Only following HaMoked’s petition: the military issued permits of “permanent residence in the Seam Zone” to two brothers who live in the Barta’a area, entirely fenced off by the Separation Barrier המוקד להגנת הפרט
Only following HaMoked’s petition: the military issued permits of “permanent residence in the Seam Zone” to two brothers who live in the Barta’a area, entirely fenced off by the Separation Barrier
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Since 2003, the Israeli military has been imposing a draconian permit regime in the West Bank areas trapped between the separation barrier and the Green Line (the armistice line between Israel and the West Bank), an area it refers to as "the Seam Zone". The permit regime applies to Palestinians only; Israelis and tourists do not require a permit to enter the Seam Zone or stay in it. Palestinians who live in the Seam Zone or wish to enter it in order to tend to their lands, visit relatives or conduct trade, are forced to obtain a permit subject to the regulations of a stifling and highly bureaucratic military mechanism, which dictates a myriad of conditions for the receipt of permits to enter and stay in the Seam Zone. As a result, the basic rights of millions of protected persons living under prolonged occupation are violated, among them the rights to dignity and freedom of movement inside one’s own country. Some 11,000 people live in the area defined as the Seam Zone and require a “permanent resident of the Seam Zone” permit simply to live in their home, further violating their rights to family, home and privacy.

The following case concerns two brothers in their early 20s who were left for some 18 months without permits of “permanent resident of the Seam Zone”, although they had been living in the Barta’a “enclave” for years, with their parents and minor siblings. In September 2019, shortly after their previous permits expired, their father requested via the Palestinian coordination office to have their permits renewed, and also supplied all the necessary documents. As no response arrived, the father tried to file the requests directly at his local Israeli District Coordination Office (DCO). But the soldiers there refused to accept them and told him that the earlier requests had been denied, but gave him no written refusal or any justification. Thereafter, for several months, the DCOs suspended their work in connection to the Coronavirus pandemic. As soon as they resumed working, the father succeeded to submit new requests on behalf of his sons, but was told on the spot that the new requests were also rejected, again without any justification and without informing him of the possibility to challenge the decision.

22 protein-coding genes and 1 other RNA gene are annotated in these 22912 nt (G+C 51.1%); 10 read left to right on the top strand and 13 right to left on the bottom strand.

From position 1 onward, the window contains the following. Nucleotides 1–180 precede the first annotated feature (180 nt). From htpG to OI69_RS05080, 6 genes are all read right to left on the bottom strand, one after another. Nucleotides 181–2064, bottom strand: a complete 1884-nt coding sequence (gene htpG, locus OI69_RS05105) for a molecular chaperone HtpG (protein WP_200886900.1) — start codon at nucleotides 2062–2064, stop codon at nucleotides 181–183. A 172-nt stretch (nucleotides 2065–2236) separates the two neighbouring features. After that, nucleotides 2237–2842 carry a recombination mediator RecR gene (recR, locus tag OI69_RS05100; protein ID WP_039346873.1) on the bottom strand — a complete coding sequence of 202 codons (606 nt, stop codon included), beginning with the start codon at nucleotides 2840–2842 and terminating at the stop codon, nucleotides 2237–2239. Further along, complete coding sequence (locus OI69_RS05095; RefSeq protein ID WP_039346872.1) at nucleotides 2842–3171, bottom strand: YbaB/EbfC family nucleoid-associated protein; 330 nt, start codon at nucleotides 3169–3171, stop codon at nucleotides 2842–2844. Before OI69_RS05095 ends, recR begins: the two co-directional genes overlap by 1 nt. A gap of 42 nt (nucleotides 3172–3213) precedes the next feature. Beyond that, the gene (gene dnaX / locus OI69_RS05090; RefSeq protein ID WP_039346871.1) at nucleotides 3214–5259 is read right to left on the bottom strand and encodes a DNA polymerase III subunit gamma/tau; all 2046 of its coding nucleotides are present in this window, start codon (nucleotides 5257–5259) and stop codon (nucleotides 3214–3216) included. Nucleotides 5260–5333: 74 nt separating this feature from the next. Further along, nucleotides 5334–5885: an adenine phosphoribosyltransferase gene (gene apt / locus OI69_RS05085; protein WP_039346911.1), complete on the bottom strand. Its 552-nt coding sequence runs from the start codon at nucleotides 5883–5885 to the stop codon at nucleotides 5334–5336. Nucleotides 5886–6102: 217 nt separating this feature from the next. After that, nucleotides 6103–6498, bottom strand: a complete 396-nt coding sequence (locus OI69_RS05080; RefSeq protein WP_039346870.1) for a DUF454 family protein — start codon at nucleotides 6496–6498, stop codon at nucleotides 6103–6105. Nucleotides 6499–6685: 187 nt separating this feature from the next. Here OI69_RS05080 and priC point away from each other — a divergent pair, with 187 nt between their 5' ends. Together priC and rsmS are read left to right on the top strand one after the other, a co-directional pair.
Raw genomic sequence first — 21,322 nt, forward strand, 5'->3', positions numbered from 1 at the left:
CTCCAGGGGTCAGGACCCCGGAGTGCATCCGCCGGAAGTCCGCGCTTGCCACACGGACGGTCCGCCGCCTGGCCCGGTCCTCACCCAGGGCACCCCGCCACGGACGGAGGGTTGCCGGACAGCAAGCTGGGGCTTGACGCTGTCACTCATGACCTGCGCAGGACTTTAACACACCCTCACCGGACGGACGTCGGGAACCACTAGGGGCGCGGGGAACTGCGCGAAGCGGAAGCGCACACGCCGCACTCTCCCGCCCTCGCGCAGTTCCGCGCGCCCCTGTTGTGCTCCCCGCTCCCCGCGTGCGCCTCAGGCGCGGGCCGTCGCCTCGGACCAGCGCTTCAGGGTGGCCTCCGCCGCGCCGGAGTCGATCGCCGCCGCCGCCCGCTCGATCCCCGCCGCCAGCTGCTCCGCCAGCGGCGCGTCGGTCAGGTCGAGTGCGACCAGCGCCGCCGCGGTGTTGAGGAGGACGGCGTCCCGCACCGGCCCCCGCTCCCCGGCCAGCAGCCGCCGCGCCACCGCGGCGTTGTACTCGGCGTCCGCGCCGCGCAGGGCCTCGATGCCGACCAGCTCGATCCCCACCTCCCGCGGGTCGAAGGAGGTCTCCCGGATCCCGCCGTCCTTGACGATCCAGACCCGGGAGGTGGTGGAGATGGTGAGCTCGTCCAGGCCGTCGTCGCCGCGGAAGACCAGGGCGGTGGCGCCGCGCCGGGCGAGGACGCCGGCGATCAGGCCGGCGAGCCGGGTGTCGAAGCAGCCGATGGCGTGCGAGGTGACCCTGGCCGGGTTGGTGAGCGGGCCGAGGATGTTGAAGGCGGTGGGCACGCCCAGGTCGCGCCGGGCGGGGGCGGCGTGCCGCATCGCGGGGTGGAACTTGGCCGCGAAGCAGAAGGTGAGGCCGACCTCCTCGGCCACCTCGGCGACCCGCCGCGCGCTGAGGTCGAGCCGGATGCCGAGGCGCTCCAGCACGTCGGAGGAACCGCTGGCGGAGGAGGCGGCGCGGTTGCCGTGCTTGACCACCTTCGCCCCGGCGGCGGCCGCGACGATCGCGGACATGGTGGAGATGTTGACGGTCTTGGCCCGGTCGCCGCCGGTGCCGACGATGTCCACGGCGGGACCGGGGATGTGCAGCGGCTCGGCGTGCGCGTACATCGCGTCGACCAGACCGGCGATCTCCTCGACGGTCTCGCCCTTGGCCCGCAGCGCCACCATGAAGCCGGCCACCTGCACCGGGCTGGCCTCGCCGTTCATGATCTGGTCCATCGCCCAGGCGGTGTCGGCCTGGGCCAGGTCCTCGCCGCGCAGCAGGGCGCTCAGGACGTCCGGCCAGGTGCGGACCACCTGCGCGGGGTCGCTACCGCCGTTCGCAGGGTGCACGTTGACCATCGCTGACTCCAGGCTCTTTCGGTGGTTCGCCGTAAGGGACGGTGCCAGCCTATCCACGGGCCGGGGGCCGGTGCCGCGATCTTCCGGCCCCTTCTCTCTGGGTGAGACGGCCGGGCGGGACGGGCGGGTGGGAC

In mid-June 2020, HaMoked wrote to the military to demand the brothers’ requests be reconsidered in the framework of a “Review by the Head of the DCO” – the first of two military procedures for reconsideration of rejected Seam Zone requests (the second being an appeal hearing, available if the rejection is upheld in the Review). The questions presented during the Review focused on matters unrelated to the brothers’ place of residence (such as the movements of their sick maternal grandfather). At the end of the Review, the military officers said the brothers would receive temporary permits for “personal needs” for a two-month period, during which the military would conduct a site visit to their home in order to reach a final decision. The military did nothing to arrange this visit during these two months and neither did it answer HaMoked’s letters in the matter – or even the request for an urgent appeal hearing, sent once the temporary permits expired.

Therefore, on September 7, 2020, HaMoked petitioned the Jerusalem Court for Administrative Affairs to demand the two brothers be given permits of “permanent Resident of the Seam Zone” without further delay. HaMoked clarified that as a result of the military’s flawed handling of their case, the brothers were prevented from living their life as they choose, without fear of arrests or delays. And that their ability to pursue an education and a profession was being undermined (one brother had to give up his academic studies in the field of education and the other brother’s training in nursing was at jeopardy). The delays in handling the matter continued: for some three months, and contrary to its declarations, the state failed to give the brothers additional temporary permits pending the as yet unscheduled home visit.

Finally, during the hearing in the petition, held February 15, 2021, the military announced the visit would be conducted on February 22, 2021, at 09:00 am. In a typical show of disregard for Palestinians’ time, the military conducted the visit around noon on the scheduled date. Inexplicably, as before, during the visit the father was repeatedly asked unrelated questions, which this time focused on why the family lived in Barta’a rather than outside the Seam Zone, in the father’s place of origin. At the end of the visit, the officer “offered” to give the brothers temporary permits once more.

However, in its updating notice to the court, the state announced that “having considered the findings of the visit, it was decided to give the petitioners certificates of permanent resident of the Seam Zone”. On March 11, 2021, the brothers received the permits, valid for four years. Thus ended a year-and-a-half-long administrative and judicial battle, necessary simply to compel the military to “allow” two young men to continue to live in their own home, in their ancestral village, in their own country. Needless to say no one will compensate the brothers for their sufferings and losses, and no public official will be held accountable for their failed conduct in the case.
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